.

I assume MM's question was rhetorical, but someday soon I hope to be able to tell an interesting story that is currently running that relates to this question of being able to tell Shinola from the other brown stuff.

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More please.

 

--------------------

 

I was at the Royal Academy in London when 5 GB Guads were showcased by Peter Sheppard Skaerved. The diversity of the archings was astounding.

 

So this raises a general question: If there is great diversity of the archings of classical Italian instruments that sound super, why should the minutiae of matching to templates be important?

That's BS.  You must think like DG.

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So this raises a general question: If there is great diversity of the archings of classical Italian instruments that sound super, why should the minutiae of matching to templates be important?

You're mixing apples and oranges here. Guad's aren't Cremonese, nor are other classical Italian violins. Cremonese are Cremonese, and not all Cremonese are Strads. And not all Strads are equal. If you want to get to the bottom of things, you need to be selective about the pool you test, and the tests you apply, as I'm sure you already know. In the current case, I notice that in spite of how nice you might have thought those Guads sounded, there doesn't seem to be a run of players ditching their Strads for Guads.

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  Wow testy stuff! 

You know I'm not saying there is no use for templates, I'm saying, if my contribution are are given a close reading , that for me the way people study template seems like it could be added to.  Some exercises for drawing could help. 

 

What I'm suggesting is to draw the sections created by templates by tracing them from a template onto paper, and then drawing the tracings with a pencil by looking at them. In tht way yo internalize the kinds of shapes that Cremonese arcing have instead if just looking at them. When you draw something you process it differently that when you look at it. If look at something you can only learn so much of it, but if you actually draw it a few times carefully and you can learn to draw the arch section without referring to the template tracing. If you could work by drawing until you could do that, I speculate that it would be as valuable as carving a couple archings.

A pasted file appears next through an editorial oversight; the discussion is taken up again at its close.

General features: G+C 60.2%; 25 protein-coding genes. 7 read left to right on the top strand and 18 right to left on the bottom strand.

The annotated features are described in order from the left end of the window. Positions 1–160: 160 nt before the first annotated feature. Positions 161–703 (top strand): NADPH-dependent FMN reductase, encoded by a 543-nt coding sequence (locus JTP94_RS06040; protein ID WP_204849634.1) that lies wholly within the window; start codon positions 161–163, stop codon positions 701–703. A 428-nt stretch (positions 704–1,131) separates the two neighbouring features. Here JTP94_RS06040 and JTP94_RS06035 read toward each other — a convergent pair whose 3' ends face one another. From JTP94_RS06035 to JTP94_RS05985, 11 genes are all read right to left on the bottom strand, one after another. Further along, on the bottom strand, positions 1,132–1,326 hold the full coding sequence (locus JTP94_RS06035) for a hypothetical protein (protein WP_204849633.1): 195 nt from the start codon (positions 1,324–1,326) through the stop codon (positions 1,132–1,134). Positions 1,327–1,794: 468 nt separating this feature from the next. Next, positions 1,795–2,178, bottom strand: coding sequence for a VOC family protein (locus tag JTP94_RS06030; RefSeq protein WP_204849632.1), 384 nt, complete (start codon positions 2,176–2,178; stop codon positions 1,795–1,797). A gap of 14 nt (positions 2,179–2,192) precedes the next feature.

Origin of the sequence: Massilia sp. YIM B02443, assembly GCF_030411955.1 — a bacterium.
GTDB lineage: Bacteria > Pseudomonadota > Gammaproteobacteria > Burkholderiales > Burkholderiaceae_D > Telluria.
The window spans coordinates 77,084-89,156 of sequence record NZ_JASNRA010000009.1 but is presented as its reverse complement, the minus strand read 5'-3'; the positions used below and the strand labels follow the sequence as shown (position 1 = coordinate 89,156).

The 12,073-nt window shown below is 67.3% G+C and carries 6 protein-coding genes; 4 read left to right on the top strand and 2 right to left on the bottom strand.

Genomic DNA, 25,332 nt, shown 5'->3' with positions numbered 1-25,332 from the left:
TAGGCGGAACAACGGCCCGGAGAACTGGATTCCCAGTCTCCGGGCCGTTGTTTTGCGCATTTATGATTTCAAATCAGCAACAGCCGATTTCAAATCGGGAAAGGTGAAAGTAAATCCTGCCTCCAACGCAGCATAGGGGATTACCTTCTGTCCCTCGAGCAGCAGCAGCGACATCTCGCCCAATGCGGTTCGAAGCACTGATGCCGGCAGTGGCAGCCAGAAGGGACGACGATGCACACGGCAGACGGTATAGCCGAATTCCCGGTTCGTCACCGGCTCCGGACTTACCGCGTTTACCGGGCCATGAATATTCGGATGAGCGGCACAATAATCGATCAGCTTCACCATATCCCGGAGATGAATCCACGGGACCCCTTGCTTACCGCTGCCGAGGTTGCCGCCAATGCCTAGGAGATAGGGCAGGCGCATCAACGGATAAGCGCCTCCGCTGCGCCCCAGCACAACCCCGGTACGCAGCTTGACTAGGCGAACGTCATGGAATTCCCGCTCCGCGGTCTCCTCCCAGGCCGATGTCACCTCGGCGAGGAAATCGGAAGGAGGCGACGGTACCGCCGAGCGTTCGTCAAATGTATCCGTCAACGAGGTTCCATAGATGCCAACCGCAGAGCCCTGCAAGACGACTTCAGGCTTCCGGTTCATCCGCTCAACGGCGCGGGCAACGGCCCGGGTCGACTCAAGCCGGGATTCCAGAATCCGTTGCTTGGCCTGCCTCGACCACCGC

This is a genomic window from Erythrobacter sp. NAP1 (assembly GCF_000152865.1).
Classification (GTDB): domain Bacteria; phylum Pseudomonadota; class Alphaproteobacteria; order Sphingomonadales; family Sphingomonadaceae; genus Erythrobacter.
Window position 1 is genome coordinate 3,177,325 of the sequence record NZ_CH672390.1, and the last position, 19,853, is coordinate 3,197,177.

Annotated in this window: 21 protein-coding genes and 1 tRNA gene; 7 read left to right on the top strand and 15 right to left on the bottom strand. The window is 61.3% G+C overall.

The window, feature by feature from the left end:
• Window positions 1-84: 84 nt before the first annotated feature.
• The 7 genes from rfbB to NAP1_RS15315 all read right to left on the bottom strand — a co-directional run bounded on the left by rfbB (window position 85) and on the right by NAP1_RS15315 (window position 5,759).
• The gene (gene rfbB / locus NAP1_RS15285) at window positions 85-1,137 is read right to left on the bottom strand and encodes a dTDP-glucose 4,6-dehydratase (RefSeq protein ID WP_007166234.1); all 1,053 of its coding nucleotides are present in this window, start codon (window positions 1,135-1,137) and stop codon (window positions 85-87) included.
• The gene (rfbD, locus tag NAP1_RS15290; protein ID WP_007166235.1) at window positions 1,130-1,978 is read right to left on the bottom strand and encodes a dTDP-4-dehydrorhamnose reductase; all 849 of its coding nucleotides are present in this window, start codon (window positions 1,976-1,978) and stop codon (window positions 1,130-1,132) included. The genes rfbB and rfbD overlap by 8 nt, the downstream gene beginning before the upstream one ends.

See what happens is that people say: "Oh I can't draw."  But really every time they carve a top they are drawing. The same shift in perception that one makes when removing wood from a rough block with a gouge happens when you draw. Carving until you slip into that zone of perception and stay there takes a long time relative to drawing with a pencil because you have to overcome the physicality of the material. So carving is a less effective way of experiencing that zone, but for the people who say I can't draw, slowing down and carving tricks them into seeing that way you need to see when you draw. 

 

I'm just proposing that drawing from casts and templates in addition to using then in the more regular way might help some people visualize what Cremonese arching is. The problem is there is not set arching, but some visual parameters that are fond specifically in Cremona arches and not in other arches. I'm thinking about different ways of identifying them by drawing the templates.

 

People who don't already draw as part of a process of understanding how to internalize a form probably wont 'get it' until they actually see it happen. So you can make arching after arching by carving and looking at templates as a reference and you can draw them ahead for time to study the form. When sculptors work they don't carve 20 heads until they get it right, they study it section by section through drawing and then they get it good 3 dimensionally in less time. 

 

I'm suggesting that maybe there can be dome drawing techniques that could help develop memory for form. For me personally I can copy things without templates, but it's because I've practiced a lot and draw well.  

 

The particular names of types or classes of curves is fine too, but the names are really transliterations from one way of thinking to another and in the end are only abstactions. If you can wrap your head around that. Words don't mean anything concrete in the realm of forms. Words are only abstract ways f keeping records of certain kinds if forms so we can identify them together. Knowing that a kind of curve has a name does not mean you can make that kind of curve. Noses are not labeled with the terms of the kinds of curves that make up a nose, but you can still draw a nose and all its constituent curves without naming them. 

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Here is the one drawing students hate because they think they are above it and they laugh. Or that hate because they think it's impossible. But if you do it it sharpens the way you see. And you find out other things in the process. There's another one after this that is harder, but if try you this one and get something from I'll explain the next one.